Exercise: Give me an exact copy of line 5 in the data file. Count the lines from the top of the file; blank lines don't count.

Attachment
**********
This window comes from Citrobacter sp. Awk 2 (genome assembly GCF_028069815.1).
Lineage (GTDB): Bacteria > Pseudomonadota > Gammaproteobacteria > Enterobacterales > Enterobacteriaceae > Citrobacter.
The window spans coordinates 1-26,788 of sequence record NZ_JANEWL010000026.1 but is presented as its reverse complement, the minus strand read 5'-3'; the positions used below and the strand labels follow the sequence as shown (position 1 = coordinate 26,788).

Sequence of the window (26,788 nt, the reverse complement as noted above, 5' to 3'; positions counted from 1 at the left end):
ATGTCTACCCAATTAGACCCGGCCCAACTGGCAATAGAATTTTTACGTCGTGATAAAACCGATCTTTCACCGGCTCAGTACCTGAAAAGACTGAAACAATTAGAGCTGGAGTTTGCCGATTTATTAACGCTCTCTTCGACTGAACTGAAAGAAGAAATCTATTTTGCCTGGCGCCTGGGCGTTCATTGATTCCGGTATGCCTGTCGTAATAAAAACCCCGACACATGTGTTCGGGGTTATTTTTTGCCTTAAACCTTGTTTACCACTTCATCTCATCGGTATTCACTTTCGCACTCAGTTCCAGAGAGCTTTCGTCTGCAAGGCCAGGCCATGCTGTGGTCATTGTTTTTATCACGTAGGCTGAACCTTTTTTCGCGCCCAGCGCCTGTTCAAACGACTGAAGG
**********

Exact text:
ATGTCTACCCAATTAGACCCGGCCCAACTGGCAATAGAATTTTTACGTCGTGATAAAACCGATCTTTCACCGGCTCAGTACCTGAAAAGACTGAAACAATTAGAGCTGGAGTTTGCCGATTTATTAACGCTCTCTTCGACTGAACTGAAAGAAGAAATCTATTTTGCCTGGCGCCTGGGCGTTCATTGATTCCGGTATGCCTGTCGTAATAAAAACCCCGACACATGTGTTCGGGGTTATTTTTTGCCTTAAACCTTGTTTACCACTTCATCTCATCGGTATTCACTTTCGCACTCAGTTCCAGAGAGCTTTCGTCTGCAAGGCCAGGCCATGCTGTGGTCATTGTTTTTATCACGTAGGCTGAACCTTTTTTCGCGCCCAGCGCCTGTTCAAACGACTGAAGG